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Two dimensional fighting games are a very interesting genre to me. It’s my personal belief that games should be as simple as possible in order to allow everyone who has a natural interest to be able to enjoy them. That doesn’t mean I want games to be dumbed down, mind you. This is a matter of good design. I’m seeking to become a graphic designer some day and I imagine it’s not just when you’re learning design that you’re taught this: Simplicity is elegance. When you strip away everything that’s non-essential and eliminate all the clutter, you’re left with a strong and most importantly pure design. The thing that makes 2D fighters interesting to me is that I feel they’re about as elegantly designed as possible, yet not just anyone can enjoy them. You absolutely need someone to teach you how to play if you really want to discover the real meat behind the entire genre.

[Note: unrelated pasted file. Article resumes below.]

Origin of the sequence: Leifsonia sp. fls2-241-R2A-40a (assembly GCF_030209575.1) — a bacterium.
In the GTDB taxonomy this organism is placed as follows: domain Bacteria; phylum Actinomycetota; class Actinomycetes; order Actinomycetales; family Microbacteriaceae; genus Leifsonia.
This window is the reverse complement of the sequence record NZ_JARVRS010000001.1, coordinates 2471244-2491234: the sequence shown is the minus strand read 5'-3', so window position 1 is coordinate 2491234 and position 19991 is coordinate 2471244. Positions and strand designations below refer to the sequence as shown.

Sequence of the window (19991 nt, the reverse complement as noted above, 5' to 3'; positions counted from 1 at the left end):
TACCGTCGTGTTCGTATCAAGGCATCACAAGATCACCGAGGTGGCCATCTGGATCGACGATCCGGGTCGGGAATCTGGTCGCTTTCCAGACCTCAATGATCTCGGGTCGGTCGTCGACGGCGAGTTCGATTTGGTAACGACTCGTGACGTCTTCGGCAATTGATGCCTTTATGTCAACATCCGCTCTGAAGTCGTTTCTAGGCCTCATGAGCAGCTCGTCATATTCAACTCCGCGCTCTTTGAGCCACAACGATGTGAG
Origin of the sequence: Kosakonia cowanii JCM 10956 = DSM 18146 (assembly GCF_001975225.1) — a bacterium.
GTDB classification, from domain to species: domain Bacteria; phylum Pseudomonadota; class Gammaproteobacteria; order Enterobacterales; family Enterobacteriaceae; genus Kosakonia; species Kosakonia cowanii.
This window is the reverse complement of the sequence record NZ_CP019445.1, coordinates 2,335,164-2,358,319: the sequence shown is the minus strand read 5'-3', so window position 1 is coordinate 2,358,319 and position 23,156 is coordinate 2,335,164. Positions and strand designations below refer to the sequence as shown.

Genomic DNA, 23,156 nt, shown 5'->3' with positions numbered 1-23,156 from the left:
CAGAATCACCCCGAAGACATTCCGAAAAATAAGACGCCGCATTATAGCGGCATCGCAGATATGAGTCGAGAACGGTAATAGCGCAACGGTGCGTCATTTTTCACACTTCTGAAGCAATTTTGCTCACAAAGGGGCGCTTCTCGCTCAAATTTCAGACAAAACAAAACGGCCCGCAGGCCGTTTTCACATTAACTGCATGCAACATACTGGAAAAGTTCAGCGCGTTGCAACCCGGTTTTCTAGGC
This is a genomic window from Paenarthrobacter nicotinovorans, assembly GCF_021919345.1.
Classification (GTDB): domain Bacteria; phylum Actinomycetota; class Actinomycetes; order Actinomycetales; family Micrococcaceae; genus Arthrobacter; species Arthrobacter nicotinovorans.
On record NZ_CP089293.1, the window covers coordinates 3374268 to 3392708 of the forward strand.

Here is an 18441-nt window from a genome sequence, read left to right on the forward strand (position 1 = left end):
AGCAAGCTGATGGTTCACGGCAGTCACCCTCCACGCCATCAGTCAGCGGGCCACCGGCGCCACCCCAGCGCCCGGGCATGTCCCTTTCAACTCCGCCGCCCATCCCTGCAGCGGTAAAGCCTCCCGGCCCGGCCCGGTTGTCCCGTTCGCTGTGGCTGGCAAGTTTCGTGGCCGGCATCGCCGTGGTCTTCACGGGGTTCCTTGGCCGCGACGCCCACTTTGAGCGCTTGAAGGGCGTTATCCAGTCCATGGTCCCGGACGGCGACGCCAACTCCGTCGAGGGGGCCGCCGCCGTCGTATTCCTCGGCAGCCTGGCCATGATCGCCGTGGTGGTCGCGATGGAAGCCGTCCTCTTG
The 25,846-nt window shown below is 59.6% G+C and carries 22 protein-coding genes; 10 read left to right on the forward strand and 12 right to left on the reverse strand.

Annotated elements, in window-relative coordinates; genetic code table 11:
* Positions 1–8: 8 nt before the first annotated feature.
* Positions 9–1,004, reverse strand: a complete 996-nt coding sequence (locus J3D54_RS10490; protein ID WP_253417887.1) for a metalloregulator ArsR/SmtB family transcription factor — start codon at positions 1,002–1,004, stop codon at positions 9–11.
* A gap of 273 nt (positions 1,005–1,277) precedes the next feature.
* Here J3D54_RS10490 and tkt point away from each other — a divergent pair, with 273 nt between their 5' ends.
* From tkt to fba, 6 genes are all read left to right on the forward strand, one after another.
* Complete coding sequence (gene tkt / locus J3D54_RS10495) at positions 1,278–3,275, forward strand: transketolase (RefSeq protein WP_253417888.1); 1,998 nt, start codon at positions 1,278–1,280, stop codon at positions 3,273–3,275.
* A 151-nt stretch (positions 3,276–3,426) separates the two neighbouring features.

When you think about it, even the most basic of things need to be taught to you when it comes to 2D fighters. In other games you can just randomly mess around with the controls and eventually something will happen. Not so with this genre; not when it comes to doing any of the fancy stuff. I’m sure there are a lot of people out there who wonder why anti-air motions are so complicated, why super moves require multiple rotations of the joystick, and why sometimes you even need to press more than one button at a time. The answer is simple; it’s all part of the design. It’s not as if these motions are created simply so that new players have trouble playing the game. It’s because you cannot accidentally pull them out and they require time to use. Have you ever wondered why 3D fighters traditionally don’t have super moves? It’s because if you could pull such moves off too quickly they would be too powerful. Maybe we fighting game veterans just haven’t discovered a more elegant solution to these examples, but at the moment I would say the basics tenants behind the 2D fighting game genre are polished to perfection.